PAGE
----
High Court at Nairobi (Milimani Law Courts)
Nexus of a biological relationship has to be established to warrant an order for Deoxyribonucleic Acid (DNA) Test
D N M v J K
Petition No 133 of 2015
High Court at Nairobi
Constitutional & Human Rights Divison
J L Onguto, J
September 7, 2016
Reported by Teddy Musiga and Mercy Cherotich
Constitutional Law - fundamental rights freedoms – right to dignity - family - claim that the Respondent's failure to recognize the Petitioner as his daughter violated her constitutional right to family and right to dignity - whether the Respondent failed to recognize the Petitioner as her daughter - Constitution of Kenya, 2010 articles 28 and 45
Constitutional Law – fundamental rights and freedoms – right to privacy – DNA testing - claim that the Respondent’s right to privacy would be violated by an order for DNA test - whether an order for DNA testing would equate an intrusion into the Respondent’s right to privacy - Constitution of Kenya, 2010 article 31.
The Petitioner sought an interlocutory order directing the Respondent to submit and subject himself to a Deoxyribonucleic Acid (DNA) test for the purposes of determining whether the Respondent was the Petitioner’s biological father. The Petitioner alleged that in 1980, the Respondent had an intimate relationship with the Petitioner’s mother and as a result, the Petitioner was born. The Petitioner stated that she was informed that the Respondent was her father and that he had over the years assisted her financially including partly meeting her expensive medical treatment for breast cancer. In the main Petition, the Petitioner claimed that her rights were being violated as the Respondent had continued to treat the Petitioner in a discriminatory manner on grounds of birth contrary to article 27(4) and (5) of the Constitution. The Petitioner also alleged that her rights to dignity under article 28 and to a family under article 45 of the Constitution had also been violated by the Respondent in so far as the Respondent had made it difficult and impossible for the Petitioner to relate and identify with the Respondent as her father.
The Respondent filed a Replying Affidavit where he denied that there had been any relationship between himself and the Petitioner’s mother or ever supporting the Petitioner financially or otherwise. Additionally, the Respondent denied being the biological father of the Petitioner.
i. Whether it was mandatory to establish a nexus of a biological relationship to warrant the order of a DNA test at the interlocutory stage.
ii. Whether the Petitioner’s rights to dignity under article 28 and to a family under article 45 of the Constitution of Kenya, 2010 had been violated by the Respondent by making it difficult and impossible for the Petitioner to relate and identify with the Respondent as her father.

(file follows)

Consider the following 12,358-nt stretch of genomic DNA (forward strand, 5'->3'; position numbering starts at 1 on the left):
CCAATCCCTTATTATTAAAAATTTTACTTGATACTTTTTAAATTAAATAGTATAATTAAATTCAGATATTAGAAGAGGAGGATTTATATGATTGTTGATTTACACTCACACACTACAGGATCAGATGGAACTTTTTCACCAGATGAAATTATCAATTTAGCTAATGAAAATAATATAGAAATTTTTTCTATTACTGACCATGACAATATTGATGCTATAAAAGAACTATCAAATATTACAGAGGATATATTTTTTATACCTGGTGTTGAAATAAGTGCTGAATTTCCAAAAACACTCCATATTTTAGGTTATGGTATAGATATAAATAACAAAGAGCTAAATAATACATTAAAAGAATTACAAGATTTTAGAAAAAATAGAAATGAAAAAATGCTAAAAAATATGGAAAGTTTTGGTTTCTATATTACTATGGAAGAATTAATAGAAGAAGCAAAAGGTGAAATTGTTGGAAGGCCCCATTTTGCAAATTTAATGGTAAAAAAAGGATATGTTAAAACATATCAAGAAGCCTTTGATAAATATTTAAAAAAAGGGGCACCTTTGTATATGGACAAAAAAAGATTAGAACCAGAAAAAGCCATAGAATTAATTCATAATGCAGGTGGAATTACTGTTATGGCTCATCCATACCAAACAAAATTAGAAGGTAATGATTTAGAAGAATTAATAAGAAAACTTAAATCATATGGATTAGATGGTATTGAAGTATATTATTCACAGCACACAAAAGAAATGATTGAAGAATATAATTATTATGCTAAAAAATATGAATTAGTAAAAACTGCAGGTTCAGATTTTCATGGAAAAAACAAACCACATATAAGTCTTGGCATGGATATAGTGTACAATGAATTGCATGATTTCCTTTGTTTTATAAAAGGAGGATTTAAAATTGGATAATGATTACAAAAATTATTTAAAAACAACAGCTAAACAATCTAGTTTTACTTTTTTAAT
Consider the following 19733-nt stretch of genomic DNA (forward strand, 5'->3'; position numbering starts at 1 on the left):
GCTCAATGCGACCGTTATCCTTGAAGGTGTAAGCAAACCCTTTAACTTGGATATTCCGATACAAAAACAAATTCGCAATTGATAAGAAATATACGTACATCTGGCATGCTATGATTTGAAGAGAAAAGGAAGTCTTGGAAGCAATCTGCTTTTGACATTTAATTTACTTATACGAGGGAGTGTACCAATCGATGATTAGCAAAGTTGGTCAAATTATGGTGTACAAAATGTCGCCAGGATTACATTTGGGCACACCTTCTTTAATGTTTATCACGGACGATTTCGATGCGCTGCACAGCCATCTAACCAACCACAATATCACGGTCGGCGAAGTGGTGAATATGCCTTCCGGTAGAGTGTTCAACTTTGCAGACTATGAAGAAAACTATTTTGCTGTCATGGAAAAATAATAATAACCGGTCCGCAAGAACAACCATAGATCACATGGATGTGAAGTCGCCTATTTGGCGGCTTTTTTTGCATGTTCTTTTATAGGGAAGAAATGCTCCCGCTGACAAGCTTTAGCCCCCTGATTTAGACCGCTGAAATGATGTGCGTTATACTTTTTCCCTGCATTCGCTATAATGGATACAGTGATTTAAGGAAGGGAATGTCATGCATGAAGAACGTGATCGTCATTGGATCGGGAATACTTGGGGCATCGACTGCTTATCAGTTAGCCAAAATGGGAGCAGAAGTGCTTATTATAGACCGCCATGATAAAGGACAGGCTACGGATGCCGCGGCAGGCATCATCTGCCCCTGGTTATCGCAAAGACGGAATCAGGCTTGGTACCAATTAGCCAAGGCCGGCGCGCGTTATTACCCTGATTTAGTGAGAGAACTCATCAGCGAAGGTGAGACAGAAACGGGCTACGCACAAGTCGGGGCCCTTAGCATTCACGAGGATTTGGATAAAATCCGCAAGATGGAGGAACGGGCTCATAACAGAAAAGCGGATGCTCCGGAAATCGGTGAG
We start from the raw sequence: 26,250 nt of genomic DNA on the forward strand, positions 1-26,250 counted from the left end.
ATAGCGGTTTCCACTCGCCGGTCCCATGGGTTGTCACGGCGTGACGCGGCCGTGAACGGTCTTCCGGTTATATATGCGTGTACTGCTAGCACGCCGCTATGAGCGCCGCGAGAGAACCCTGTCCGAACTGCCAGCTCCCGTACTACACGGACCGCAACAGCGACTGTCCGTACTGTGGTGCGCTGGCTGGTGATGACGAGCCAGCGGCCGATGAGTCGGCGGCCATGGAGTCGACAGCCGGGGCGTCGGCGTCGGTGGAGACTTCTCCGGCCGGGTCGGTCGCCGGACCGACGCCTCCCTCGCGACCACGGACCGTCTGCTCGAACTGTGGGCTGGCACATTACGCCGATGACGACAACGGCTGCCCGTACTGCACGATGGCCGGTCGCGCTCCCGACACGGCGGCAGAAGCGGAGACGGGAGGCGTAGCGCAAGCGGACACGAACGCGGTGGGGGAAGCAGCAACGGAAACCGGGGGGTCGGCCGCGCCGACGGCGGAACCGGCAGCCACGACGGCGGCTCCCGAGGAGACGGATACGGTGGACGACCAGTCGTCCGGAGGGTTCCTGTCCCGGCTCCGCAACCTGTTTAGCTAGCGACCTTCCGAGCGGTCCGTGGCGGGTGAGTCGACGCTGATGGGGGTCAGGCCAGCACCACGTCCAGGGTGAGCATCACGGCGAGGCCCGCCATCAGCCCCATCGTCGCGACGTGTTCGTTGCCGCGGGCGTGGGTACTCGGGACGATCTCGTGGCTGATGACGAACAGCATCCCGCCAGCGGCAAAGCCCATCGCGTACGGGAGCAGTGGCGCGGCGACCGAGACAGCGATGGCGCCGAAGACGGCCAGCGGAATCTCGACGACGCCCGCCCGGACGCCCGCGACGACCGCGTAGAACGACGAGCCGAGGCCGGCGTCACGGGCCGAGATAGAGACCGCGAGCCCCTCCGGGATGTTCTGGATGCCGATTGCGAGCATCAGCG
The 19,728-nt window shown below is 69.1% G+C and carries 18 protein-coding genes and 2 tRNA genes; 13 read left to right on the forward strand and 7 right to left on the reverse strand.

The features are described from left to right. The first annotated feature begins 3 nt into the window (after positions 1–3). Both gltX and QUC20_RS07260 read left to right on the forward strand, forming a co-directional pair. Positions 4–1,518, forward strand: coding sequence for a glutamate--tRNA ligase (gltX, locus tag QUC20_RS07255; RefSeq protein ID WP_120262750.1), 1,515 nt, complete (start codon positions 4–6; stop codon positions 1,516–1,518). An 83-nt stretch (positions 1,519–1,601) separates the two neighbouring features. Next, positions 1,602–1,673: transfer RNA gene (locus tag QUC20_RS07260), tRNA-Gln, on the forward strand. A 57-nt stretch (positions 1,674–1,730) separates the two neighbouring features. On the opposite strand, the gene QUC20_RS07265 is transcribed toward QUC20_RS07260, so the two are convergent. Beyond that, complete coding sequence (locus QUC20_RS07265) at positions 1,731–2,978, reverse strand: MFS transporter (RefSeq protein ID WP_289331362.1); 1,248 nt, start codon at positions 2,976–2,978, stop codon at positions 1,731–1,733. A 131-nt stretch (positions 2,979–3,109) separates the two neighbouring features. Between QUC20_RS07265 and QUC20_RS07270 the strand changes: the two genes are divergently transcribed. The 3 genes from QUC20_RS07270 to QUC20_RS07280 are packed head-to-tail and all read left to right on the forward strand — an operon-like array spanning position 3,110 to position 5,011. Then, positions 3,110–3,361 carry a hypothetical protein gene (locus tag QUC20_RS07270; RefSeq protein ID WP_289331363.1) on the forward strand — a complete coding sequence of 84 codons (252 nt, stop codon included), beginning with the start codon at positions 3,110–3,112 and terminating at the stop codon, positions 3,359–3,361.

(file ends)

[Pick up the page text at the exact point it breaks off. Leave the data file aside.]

iii. Whether an order for DNA testing would equate an intrusion into the Respondent’s right to privacy.
iv. Whether there was any legislative framework with regard to DNA testing in non-consenting adults.
v. Whether there were circumstances that could warrant the Court to order for DNA testing at an interlocutory stage.
1. The Court ought not to issue mandatory orders at an interlocutory stage of the proceedings especially where the same or similar orders were sought in the main Petition. The Court had, under article 23 of the Constitution of Kenya 2010 an almost unlimited power to fashion orders or relief as may be appropriate. The jurisdiction was unlimited as to what and when orders could be issued.
2. The Court had to exercise caution especially when the orders sought were mandatory in nature and where they could also end up being an intrusion of another individual’s constitutionally guaranteed rights or freedoms. The approach by the Court when faced with an application for a mandatory interlocutory order should be, prior to granting such an order, satisfied that there were special circumstances, which warranted such an order being issued.
3. The Court had to be satisfied that the case was a clear and straightforward one, which ought to be dealt with at once, and that at trial the Court would be vindicated for having issued the order in the first place. Where there was any slight doubt, then such an order could not be issued. The standard would therefore certainly not be the equivalent of a prima facie case being established. The rationale ought to be that acts performed pursuant to mandatory orders may not be easily remedied if the claimant’s case was ultimately a flop at trial. Mandatory orders may be issued by the court at an interlocutory stage even where it appeared to fragment the Petition and dealt with or granted only one or some of the reliefs sought in the main Petition.
4. The law on the topic of compulsory blood or DNA testing in paternity disputes, which was also partly an issue in the Petition, was yet to be completely and satisfactorily developed locally. There was no express legislative framework, which specifically regulated the position in civil cases. The few judicial pronouncements on the topic did not appear unanimous in approach or principle. Whereas in relation to children, the courts had occasionally been quick to act in the child’s best interest and ordered DNA testing, with regard to non-consenting adults, the jurisdiction had been left hazy.